Column: The Kindness of Floyd Schmoe

by Yumi Kanazaki, Editorial Writer

Is this a carpenter with sweat on his brow seen in a photo taken in Hiroshima seven years after the atomic bombing? No, a man named Floyd Schmoe sports a smile on his tanned face in the black-and-white picture. Three years before the photo was taken, he had begun building so-called “Hiroshima Houses” for A-bomb survivors.

To fund this effort, Mr. Schmoe, an American, toured the United States to raise contributions then subsequently constructed 21 such buildings in Hiroshima. He invited young people to join him and they worked together, hauling the building materials. For Mr. Schmoe, the houses were a symbol of the love people held in their hearts. He felt deep shame and regret over the atrocity of the A-bomb attack his country had carried out.

As the city was rehabilitated, the Hiroshima Houses eventually aged and disappeared. But the last building left standing will now live a long life. This building, once used as a meeting hall by local residents, has been renovated and renamed “Schmoe House,”serving as an exhibition facility affiliated with Hiroshima Peace Memorial Museum.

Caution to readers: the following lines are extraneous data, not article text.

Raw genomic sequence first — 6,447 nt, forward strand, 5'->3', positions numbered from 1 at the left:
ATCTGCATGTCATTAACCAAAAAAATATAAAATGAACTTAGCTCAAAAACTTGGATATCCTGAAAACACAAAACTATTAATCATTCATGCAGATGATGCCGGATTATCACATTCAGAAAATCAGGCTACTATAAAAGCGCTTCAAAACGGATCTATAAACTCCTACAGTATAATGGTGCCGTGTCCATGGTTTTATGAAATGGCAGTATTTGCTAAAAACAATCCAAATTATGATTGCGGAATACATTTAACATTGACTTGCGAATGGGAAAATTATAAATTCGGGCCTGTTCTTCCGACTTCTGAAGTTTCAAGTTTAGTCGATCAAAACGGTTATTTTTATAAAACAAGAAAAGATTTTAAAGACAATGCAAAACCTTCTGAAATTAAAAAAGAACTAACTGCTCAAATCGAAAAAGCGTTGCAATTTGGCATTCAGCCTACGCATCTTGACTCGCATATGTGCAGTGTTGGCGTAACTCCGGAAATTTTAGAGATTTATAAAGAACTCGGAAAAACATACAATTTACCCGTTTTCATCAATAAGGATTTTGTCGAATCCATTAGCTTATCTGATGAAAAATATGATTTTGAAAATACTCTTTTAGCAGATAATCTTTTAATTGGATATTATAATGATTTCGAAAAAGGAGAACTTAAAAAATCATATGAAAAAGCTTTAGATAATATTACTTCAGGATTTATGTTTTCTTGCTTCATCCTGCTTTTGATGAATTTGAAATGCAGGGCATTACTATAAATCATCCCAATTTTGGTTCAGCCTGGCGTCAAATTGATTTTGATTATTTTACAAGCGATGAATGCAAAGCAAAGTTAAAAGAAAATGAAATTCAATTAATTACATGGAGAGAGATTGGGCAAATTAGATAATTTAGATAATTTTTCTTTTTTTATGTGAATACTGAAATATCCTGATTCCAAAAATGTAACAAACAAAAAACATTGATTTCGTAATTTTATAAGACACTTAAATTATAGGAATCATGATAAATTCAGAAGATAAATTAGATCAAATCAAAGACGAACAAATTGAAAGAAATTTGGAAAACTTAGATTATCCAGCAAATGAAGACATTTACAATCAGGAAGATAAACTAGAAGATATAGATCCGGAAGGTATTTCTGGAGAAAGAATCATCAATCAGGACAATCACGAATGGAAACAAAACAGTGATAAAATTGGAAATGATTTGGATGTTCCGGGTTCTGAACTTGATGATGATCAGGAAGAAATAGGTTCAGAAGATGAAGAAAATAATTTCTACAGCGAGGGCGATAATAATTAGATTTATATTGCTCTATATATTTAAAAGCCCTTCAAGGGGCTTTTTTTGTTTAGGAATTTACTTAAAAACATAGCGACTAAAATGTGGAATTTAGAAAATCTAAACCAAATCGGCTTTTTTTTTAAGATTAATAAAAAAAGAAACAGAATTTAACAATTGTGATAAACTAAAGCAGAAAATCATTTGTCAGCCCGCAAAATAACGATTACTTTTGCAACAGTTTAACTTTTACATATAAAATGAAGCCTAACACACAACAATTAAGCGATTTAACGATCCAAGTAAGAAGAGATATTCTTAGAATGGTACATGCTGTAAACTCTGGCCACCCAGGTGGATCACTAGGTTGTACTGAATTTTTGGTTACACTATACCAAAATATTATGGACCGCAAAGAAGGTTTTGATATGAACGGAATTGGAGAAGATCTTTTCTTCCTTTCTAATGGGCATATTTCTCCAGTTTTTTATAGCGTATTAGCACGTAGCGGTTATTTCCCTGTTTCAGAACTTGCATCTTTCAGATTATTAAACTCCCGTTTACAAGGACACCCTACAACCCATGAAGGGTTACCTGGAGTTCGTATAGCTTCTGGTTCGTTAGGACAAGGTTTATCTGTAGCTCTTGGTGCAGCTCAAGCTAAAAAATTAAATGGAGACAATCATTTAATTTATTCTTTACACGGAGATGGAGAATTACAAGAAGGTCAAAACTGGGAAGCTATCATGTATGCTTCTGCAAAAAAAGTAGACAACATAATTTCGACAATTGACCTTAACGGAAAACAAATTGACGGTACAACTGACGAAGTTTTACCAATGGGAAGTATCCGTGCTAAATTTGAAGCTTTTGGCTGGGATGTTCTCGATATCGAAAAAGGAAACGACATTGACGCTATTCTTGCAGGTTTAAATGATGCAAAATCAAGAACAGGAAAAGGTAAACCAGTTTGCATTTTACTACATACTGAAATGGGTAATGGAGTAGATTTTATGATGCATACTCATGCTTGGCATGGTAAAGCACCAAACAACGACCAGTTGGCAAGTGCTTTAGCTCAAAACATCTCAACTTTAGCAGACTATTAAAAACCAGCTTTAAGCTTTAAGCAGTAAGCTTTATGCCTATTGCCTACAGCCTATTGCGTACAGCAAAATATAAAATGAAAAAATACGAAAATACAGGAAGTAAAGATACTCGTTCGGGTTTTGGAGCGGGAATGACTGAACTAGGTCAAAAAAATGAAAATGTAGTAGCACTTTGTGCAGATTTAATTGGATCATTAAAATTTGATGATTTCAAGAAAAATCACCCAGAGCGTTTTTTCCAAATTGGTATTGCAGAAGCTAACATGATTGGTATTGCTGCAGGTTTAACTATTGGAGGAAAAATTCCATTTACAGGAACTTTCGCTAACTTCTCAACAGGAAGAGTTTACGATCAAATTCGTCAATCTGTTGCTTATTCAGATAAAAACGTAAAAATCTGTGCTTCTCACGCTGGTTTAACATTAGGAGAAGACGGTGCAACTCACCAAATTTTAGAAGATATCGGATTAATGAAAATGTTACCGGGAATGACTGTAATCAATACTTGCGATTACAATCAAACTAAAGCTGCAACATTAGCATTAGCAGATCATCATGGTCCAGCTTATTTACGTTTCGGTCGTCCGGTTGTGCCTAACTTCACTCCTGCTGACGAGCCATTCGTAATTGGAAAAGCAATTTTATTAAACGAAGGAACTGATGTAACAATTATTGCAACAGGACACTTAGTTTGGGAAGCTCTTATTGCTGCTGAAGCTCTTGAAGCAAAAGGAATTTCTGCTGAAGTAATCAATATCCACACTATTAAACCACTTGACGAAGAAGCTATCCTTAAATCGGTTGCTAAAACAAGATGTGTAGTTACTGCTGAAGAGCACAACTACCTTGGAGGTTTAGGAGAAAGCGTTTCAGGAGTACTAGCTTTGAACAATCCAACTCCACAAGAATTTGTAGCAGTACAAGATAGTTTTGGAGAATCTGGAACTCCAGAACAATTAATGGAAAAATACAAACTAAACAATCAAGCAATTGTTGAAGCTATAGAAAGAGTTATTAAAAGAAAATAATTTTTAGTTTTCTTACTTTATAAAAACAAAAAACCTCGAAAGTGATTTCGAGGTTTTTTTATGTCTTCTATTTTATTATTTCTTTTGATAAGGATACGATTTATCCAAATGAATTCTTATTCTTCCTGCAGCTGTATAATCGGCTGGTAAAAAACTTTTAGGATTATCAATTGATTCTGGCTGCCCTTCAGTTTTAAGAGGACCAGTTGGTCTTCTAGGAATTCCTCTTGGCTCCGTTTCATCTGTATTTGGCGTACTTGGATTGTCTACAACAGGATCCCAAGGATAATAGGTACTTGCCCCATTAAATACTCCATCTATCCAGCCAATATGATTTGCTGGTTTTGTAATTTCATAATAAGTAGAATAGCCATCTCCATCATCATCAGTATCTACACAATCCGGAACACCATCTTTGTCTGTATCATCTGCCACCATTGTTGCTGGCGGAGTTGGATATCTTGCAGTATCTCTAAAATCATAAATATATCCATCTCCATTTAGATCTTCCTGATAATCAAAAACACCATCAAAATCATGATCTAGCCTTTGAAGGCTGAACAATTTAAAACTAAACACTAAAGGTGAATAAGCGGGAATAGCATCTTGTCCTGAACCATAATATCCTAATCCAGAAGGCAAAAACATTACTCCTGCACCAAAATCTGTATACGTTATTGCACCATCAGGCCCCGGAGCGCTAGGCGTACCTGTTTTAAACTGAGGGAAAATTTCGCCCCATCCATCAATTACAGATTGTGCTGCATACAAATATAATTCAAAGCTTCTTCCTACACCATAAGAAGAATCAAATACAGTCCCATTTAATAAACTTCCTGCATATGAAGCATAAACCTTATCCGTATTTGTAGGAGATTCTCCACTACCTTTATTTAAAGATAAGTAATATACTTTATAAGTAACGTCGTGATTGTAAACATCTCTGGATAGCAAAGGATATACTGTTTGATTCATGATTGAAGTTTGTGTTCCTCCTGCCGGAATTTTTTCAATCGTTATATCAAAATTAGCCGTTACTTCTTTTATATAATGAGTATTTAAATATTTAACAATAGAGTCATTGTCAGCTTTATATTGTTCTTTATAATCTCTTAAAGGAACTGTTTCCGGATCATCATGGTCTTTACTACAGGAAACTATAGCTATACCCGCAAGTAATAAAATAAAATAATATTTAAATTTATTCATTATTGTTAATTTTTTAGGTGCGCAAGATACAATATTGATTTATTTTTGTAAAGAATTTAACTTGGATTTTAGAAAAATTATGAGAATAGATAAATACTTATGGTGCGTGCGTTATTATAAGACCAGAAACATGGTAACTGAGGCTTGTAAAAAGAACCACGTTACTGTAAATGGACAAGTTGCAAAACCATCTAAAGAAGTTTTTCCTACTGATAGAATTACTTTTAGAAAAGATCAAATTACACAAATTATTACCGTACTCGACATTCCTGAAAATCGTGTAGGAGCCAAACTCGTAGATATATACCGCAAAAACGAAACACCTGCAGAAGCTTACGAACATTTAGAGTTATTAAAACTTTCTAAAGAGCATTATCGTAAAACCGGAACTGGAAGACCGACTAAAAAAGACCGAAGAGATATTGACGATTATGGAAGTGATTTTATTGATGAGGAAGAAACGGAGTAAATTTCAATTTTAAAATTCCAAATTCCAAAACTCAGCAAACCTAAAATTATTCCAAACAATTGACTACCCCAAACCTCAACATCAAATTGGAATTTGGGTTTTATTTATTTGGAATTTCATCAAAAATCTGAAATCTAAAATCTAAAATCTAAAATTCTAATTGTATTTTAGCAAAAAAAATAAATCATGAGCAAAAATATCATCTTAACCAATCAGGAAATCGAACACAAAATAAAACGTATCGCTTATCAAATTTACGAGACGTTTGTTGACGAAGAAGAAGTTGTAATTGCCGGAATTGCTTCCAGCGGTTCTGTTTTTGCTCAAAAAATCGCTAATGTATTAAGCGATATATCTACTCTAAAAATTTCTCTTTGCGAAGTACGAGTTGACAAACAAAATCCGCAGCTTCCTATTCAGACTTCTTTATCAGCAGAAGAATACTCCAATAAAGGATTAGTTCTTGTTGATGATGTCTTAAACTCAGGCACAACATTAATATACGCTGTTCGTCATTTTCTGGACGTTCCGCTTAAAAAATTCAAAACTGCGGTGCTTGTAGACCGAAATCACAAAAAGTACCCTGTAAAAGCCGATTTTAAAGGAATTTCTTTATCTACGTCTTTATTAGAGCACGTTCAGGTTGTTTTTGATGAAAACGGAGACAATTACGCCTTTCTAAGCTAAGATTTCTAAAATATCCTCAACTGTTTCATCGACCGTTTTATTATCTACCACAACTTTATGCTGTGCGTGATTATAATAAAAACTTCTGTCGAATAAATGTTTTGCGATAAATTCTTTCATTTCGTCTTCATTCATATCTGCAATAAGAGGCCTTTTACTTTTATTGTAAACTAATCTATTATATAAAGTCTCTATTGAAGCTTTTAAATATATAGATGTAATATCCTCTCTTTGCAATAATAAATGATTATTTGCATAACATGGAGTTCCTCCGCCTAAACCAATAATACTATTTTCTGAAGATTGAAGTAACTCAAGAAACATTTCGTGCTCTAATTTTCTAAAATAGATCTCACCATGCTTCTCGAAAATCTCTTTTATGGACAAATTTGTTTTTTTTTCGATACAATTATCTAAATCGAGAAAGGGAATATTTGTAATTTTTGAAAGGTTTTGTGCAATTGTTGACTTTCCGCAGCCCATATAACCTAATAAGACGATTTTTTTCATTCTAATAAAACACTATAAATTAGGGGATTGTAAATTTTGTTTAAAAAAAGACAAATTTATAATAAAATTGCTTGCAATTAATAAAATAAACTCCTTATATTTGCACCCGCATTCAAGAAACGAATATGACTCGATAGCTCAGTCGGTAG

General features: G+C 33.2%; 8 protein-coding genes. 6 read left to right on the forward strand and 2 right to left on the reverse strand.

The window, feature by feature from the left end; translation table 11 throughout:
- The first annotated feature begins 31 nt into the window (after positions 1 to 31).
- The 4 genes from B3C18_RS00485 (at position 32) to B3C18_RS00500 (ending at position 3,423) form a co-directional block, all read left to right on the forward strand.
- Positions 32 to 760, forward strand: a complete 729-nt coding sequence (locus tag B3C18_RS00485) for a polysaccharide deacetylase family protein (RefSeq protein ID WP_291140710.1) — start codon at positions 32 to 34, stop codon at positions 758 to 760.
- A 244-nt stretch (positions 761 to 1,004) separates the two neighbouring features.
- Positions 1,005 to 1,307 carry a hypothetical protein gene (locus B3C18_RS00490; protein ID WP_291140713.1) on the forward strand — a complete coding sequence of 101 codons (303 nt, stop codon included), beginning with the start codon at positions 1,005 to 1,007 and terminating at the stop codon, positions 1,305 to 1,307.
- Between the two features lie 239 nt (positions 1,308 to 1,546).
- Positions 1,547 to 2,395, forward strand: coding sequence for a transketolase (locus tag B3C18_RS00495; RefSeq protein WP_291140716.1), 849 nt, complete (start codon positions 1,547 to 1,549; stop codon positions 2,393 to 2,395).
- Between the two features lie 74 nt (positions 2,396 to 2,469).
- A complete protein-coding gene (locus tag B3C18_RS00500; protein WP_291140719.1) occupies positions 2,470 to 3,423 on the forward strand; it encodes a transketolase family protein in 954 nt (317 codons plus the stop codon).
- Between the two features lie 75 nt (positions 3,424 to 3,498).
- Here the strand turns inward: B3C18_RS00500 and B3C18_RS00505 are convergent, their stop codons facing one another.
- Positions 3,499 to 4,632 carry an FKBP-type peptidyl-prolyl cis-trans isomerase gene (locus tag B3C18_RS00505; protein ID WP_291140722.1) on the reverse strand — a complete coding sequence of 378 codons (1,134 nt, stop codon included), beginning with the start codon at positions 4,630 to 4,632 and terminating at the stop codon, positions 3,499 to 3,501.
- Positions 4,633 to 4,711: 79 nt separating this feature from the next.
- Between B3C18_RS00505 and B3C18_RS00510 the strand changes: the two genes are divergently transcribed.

Schmoe House conveys information on foreign nationals who lent their support to the city’s reconstruction after it was reduced to ashes. Among the items on display is a photo of Mr. Schmoe with a smile on his face and a hammer in his hand. We’ve forgotten, haven’t we, all the warm support that was given by people throughout the world in the aftermath of the atomic bombing?

Mr. Schmoe was a tireless worker. Though the sounds of his hammer can no longer be heard, let’s turn our ears to his wish for no more wars to be waged. This is how we might repay the kindness shown by Mr. Schmoe and many others.

(Originally published on November 2, 2012)